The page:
The smell of milk spilled, spoiled, and waxed forever into the linoleum floor–the grocery store smell–hit me square in the nose as I opened the cooler doors to turn each container of butter to face the glass. A four-note jingle from the front of the store meant a customer, strange for the late hour, but since it was just me and the night manager back in the office doing paperwork, or maybe sleeping, I abandoned my neatening in the dairy and rushed back to my register.
Halfway there I saw him, not a customer after all, but instead a hottie with a sly look on his face and a secret only I knew. I bit my lip so he wouldn’t see me smile and with effort slowed my pace. It was early for Levi, my boyfriend–I was pretty sure I could call him that–to have finished hanging out with his friends and show up here to loiter. Most of the shift was ahead of me.
“Excuse me miss, can you tell me where to find the hot chicks?” And he laughed adorably at his own terrible joke.
“Hot sauce is on aisle two, poultry’s past the dairy.” I answered and was rewarded by a chuckle. I took up the spot on the fatigue mat behind my register, mostly to keep the pretense if my manager decided to notice me.
“What are you doing here already? I’ve got hours left.”
“I was bored. Kinda hoping you would call in.”
I rolled my eyes elaborately. “Hard to call in when I’m already here. You should sleep. I hear it’s what people do at night.”
“I’ll sleep tomorrow afternoon when a certain brunette is available for cuddles.” He leaned over my counter and held his palm out for my hand. I smiled at the little tinge of excitement from my skin on his.
He admitted, more seriously, “I missed you.”
“I left your house two hours ago.”
He toyed with the chunky costume jewelry on my wrist. “Way too long. Come over again tonight? Tomorrow? Whatever.”
“My parents are going to make me move out if I don’t start showing up for family dinner every once in a while.”
He grunted noncommittally and brushed his fingertips over the enamel beads at my wrist, feather light. The air around my wrist distorted, an odd wobble, and one by one the beads changed from green to a deep red. Like a rose bud matured but not quite blossoming.
I gasped and clutched my other hand over the beads, tossing a glance over my shoulder, down the check-out aisle, though of course I knew no one would be there.
He straightened, stuffing his hand into his pocket, and looked at me from under his eyebrows unable to hide his grin and unsure if he ought to try.
My grin mirrored his, conspiratorially, and I said in an unnecessarily hushed voice, “Levi! There are security cameras. What if someone saw?”
His smile grew wider, toothy, and my heart skip-hopped across the inside of my rib cage. He was so beautiful when he really smiled. “They’ll never see. No one comes in here at this hour. It’s like a museum of a grocery store. I don’t know how you stand it. The only way anyone will find out is if you told them and I know you won’t.”
I turned to organizing the gum rack above my register so that he wouldn’t see my satisfaction. No, I wouldn’t be the one to rat him out.
Levi rarely used his super powers and almost never in public. He couldn’t afford the registration fees to sign up with the Conference and he didn’t want to get caught as an unlicensed super. I hadn’t even known that he had powers when we first started dating. I could tell he really cared about me the night he confessed that he had a third-tier illusion ability that could sometimes become permanent.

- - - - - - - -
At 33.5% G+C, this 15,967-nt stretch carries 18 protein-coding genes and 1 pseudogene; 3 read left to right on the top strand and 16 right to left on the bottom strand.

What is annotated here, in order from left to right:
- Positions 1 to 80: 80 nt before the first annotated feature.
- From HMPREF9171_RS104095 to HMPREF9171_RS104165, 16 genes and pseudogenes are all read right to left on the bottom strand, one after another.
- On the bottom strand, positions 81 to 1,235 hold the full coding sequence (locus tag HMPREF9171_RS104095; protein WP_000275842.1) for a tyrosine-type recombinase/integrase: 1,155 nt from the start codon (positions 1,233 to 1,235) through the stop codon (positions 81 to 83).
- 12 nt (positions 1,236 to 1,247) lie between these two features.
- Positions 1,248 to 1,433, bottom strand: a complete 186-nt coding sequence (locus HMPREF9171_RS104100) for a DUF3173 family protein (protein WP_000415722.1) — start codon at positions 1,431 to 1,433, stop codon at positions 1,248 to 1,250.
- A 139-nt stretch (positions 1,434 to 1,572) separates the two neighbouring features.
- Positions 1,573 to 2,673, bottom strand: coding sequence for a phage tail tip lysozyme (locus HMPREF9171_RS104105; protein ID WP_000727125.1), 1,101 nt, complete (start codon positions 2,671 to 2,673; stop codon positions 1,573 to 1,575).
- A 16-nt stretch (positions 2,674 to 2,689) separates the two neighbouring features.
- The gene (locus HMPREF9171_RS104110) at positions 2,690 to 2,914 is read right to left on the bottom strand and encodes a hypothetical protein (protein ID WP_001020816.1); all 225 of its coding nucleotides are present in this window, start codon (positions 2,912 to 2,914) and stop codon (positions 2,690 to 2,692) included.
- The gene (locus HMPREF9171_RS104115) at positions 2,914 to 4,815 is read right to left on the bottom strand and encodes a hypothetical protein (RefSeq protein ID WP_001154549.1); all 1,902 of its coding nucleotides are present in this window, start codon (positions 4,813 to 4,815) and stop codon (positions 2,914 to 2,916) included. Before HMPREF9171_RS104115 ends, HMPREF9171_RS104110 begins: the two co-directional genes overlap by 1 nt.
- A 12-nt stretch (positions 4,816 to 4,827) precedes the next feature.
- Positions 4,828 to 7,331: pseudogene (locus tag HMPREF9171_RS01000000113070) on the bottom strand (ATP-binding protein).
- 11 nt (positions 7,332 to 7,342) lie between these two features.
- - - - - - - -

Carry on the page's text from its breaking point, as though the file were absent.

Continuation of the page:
No one knew, not even his friends, and not just because he was avoiding the Conference. He was shy about it. About having an ability that wasn’t ever going to save the world. He only ever used his power around me. To make me smile.
He hauled himself up to sit cross-legged on the counter facing my register.
“You’re going to get me fired.”
He snorted, “What a tragedy that would be.”
“Hey!” I affected a hurt-tone to hide the real pang I felt at his dismissal. This was the job I’d managed to hold down the longest without screwing it up. So far I had managed to stay awake through every shift, despite the less than stimulating work conditions. And, even better, I had never fainted despite being on my feet all night.
“Seriously, Sam,” and he tilted his head to stare at me in that way that made me forget to breathe, like he was seeing more to me than was really there, “you can’t tell me that this place makes you happy.”
“It’s got seven different types of cheese whiz, what’s not to love?”
“Ha. Ha. No, I mean it. You can’t do this forever.”
“Do what?” I made to restack the gum rack yet again and managed to somehow knock an entire row onto the floor. Typical Sam. I bent to clean the mess.
He plucked the wire gum wrack out of my hand when I straightened. “You can’t hide here like you don’t deserve something better.”
I swallowed hard. That was the thing wasn’t it? “Maybe I don’t?”
It’s not something I could say to my parents or even my sister, Olivia. It wasn’t right to force them into the position of defending me when they were the ones most hurt when I dropped out of University. When it turned out all that high school potential was so much fluff.
That was before I met Levi. He wouldn’t get it. I forced a false smile and a false voice and held out my hand. “Unless you’re planning to make a purchase, sir, I’m going to have to ask for that gum back.”
He slid off the counter, down to my side, forcing me back a step. He caught my wrist to stop my retreat and pulled me in close. Wrapped both arms tight around my shoulders.
I was so overwhelmed by the gesture that my vision went blurry, my head light, it was hard to breathe.
He whispered in my ear, “What do you want, Sam?”
Through the fog of my emotions all I could think to say was, “This.”